The latest research from new build snagging company, HouseScan, has found that not only is the number of new build homes being delivered to market with disabled access expected to fall throughout the next decade, but the ones that are being delivered are also unfit for purpose as housebuilders cut corners to maximise profits.
There are approximately 14.1m people living with a disability across the UK, around 21% of the total population. It’s thought that around 7.9m of these are working adults who face a tougher financial task when it comes to saving for a property, as living with a disability comes at an additional cost of £583 on average each month compared to those living without.
In addition to the tougher financial task, new build homebuyers with a disability also face a lower level of housing stock to choose from.
Not only has Covid caused new build housing delivery to fall by 45% per year, but research shows that over the next decade (2020-2030), the proportion of those new build homes built to accessible standards is predicted to fall from 34.4% to 31.5%.
This decline directly relates to accessible and adaptable homes (M4 Category 2) or wheelchair user dwellings (M4 Category 3). These homes provide additional features to the average new build including wider doors, stronger bathroom walls that can facilitate a grab-rail and greater circulation space for those in a wheelchair.
The latest figures show that 180,140 new build homes were completed across the UK over the last year. This reduced level of disabled accessible homes means that just 56,744 would have been fit for disabled new build homebuyers, over 5,000 less than the level delivered prior to 2020.
Over the course of a decade, a consistent rate of new build housing delivery would see over 1.8m homes delivered with just 567,441 of these fit for disabled homebuyers.
With both property prices and stock availability making it harder for disabled homebuyers to climb the property ladder, it’s hardly surprising that the 2019/20 figures show that just 40.9% of disabled people owned their own home – the lowest level in the last seven years.
However, HouseScan has also found that it isn’t just stock delivery that is failing disabled homebuyers, even the standard of homes reaching the market are unfit for purpose.
One such homebuyer to suffer from this and other housebuilder failings is John Gaskell, who bought a property from the development arm of Cambridge Housing Society Ltd, due to their claims of ethical housebuilding, which he soon found did not seem to extend to new-build homebuyers on his small development.
A snagging survey of John’s house by HouseScan found multiple failings by the developer, failings that John is still campaigning to have put right with his Homebuyers Fightback campaign, which has received the backing of local MPs and the former chair of the All Party Parliamentary Group that investigated problems in the new-build sector. In addition to the 150 defects found in the property, John also discovered that the developer had cut corners where the disabled access to his home was concerned, rendering the property to not meet basic Part M disabled access building regulations.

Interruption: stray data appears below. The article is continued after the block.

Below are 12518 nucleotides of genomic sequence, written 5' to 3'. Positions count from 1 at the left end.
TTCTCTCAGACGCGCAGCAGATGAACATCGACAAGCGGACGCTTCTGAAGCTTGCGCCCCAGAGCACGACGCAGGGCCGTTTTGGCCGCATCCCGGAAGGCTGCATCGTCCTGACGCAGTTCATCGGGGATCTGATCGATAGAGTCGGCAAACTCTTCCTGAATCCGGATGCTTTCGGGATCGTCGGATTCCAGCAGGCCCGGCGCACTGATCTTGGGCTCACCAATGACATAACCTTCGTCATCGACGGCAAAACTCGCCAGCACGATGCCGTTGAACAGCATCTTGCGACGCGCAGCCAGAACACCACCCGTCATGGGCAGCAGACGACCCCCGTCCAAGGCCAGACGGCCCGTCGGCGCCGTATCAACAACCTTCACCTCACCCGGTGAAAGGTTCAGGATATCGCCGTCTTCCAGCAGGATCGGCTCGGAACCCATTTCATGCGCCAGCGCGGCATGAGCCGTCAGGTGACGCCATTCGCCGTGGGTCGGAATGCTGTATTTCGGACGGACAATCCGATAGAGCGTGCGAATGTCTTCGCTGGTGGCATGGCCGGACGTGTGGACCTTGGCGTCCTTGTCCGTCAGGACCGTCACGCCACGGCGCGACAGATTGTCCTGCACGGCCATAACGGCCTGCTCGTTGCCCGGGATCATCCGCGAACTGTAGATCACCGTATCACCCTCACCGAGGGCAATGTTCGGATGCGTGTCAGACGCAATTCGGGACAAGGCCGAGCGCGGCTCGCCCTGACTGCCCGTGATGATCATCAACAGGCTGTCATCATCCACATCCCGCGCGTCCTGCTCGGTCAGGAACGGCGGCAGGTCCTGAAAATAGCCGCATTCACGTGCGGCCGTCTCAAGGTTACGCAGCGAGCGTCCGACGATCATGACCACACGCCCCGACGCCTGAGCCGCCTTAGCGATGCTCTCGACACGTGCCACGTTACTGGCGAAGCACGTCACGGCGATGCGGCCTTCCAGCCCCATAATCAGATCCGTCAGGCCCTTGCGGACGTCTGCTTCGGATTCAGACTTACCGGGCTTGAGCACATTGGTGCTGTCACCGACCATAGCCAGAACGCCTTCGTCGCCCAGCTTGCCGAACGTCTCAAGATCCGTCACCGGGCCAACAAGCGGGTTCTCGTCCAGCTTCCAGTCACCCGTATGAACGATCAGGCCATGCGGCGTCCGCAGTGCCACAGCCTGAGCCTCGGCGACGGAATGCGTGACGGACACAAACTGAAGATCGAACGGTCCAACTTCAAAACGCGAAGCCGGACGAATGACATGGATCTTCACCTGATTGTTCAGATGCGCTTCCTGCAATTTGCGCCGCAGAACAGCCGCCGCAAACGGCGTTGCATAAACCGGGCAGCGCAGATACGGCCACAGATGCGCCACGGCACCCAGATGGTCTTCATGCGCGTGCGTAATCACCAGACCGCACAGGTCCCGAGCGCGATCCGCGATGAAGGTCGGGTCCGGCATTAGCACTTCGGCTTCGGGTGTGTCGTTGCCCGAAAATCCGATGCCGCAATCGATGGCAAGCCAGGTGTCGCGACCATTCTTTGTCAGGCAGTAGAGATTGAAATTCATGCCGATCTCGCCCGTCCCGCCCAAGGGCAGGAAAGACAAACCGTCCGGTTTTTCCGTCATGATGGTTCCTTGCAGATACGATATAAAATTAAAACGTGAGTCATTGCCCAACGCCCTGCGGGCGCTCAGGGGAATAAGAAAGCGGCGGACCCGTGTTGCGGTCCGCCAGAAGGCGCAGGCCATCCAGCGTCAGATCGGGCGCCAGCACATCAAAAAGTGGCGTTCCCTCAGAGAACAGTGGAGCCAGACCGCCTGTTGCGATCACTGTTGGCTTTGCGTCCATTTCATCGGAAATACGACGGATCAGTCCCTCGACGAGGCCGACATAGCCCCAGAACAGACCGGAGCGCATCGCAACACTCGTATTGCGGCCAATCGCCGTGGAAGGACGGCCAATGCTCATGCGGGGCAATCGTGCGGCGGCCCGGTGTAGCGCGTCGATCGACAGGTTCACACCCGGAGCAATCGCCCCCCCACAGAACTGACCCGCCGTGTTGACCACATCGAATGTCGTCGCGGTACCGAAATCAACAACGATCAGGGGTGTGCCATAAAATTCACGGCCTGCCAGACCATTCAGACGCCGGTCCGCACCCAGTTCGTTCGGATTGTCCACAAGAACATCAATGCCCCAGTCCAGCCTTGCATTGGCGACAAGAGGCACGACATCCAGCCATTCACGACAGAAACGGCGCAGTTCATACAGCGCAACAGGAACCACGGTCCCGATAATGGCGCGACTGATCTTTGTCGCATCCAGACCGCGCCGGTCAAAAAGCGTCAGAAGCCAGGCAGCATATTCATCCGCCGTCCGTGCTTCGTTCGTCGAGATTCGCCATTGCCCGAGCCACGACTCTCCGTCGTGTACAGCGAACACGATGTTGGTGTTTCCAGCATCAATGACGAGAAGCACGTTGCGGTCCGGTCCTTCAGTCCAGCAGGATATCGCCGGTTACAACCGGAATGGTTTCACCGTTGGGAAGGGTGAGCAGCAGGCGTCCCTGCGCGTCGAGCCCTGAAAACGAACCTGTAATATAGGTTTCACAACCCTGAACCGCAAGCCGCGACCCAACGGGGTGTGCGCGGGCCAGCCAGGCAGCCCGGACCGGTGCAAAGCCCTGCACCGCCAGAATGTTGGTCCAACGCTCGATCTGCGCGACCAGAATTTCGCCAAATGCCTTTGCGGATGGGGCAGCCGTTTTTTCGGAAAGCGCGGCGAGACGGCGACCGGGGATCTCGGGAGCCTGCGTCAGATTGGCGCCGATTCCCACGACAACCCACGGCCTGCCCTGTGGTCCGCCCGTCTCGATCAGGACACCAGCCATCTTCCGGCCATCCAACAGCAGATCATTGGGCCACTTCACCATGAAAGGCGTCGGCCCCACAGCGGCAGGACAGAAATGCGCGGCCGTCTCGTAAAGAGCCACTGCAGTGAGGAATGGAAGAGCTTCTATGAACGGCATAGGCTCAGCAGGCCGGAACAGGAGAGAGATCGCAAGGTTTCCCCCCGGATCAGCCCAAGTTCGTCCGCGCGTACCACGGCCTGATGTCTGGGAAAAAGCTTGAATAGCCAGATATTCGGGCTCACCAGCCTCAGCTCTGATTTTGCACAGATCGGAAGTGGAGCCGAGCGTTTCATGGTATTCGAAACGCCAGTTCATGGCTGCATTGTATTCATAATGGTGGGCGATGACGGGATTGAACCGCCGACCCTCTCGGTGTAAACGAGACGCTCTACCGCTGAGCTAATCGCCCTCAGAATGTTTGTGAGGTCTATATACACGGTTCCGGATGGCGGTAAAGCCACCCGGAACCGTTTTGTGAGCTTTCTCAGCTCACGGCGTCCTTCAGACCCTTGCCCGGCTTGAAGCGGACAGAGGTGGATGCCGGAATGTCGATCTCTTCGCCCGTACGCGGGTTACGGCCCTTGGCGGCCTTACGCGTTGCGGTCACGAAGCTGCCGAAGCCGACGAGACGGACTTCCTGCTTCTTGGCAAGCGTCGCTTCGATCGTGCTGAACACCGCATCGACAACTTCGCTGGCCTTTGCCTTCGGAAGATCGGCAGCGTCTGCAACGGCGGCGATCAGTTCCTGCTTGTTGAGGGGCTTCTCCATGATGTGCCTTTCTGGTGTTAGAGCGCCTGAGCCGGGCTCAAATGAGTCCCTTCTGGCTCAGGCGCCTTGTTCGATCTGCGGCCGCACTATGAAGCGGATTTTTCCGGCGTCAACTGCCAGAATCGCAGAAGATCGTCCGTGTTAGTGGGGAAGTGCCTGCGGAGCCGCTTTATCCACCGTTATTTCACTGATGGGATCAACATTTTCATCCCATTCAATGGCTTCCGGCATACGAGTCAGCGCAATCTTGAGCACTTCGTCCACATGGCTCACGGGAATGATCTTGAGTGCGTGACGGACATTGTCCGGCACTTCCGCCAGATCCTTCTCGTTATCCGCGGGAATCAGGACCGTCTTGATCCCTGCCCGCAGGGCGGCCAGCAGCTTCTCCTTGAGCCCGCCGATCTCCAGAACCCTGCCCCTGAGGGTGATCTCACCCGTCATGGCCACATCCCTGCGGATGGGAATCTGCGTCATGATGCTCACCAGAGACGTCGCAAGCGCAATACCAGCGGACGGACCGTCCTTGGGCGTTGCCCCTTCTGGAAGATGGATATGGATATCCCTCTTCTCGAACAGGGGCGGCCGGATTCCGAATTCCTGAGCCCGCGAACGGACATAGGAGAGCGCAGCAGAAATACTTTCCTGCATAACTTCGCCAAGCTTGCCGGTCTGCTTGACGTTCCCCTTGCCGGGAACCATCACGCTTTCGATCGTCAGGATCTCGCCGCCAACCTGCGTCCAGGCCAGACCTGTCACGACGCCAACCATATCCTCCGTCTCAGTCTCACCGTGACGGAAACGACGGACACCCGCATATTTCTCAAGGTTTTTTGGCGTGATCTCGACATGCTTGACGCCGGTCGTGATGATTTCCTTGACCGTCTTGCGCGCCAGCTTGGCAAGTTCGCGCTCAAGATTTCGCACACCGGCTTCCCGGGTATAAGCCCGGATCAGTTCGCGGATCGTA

He was first alerted to the problem after HouseScan had inspected the problem. After the developer had pushed back on various areas of the report, despite there being clear violations of building regs, John instructed a registered expert witness to inspect the property, who reaffirmed the downstairs WC had not been built in accordance with disability access requirements. There is also a problem with an excessively steep pathway to the front door which would make it difficult for safe wheelchair entry.
John said that after reading both the detailed reports, it became clear that the developer could not have properly understood what is needed to accommodate the basic needs of wheelchair users, despite the clear diagrams and details in the building regulations and NHBC standard. If the house had been built one brick wider or the limited space been appropriately configured, the problems would not have arisen.
Mr Gaskell went on to say he was concerned that the CEO of a registered charity, which claims to support the disadvantaged and the disabled, who is also on the Board of the Cambridge Sub-regional Housing Board, had referred to the catalogue of problems in his new home as ‘ largely cosmetic or decorative’ in the local and national press. He has submitted the reports to the developer, along with an estimate for the cost of putting things right, but the CEO has not even replied.
Founder and Managing Director of HouseScan, Harry Yates, commented:
“In this day and age, it’s just not acceptable that some housebuilders continue to cut corners, and quite frankly it’s appalling that they would allow such serious errors to occur where disabled access to a property is concerned.
Unfortunately, it’s a problem that we’re seeing more and more of in our work at HouseScan. The repercussions from serious, technical issues are far greater than those from your more common, aesthetic snagging issues. In some cases, these issues are severe enough to cast concern on whether or not the house should have been signed off in the first place.
Although we see many new homes that have been built to correct standards, the push for more new homes and the increasing amount of professional snagging inspections taking place means that we’re seeing more and more issues come to light, leaving home buyers uncertain and anxious about the quality of their homes.
While John is leading the charge in highlighting this issue, we would urge anyone who thinks they’ve been let down on any aspect of their new build to make themselves heard so that the handful of housebuilders who chance their luck on the life savings of their customers are held to account and the overall standard of new homes in the UK can improve.”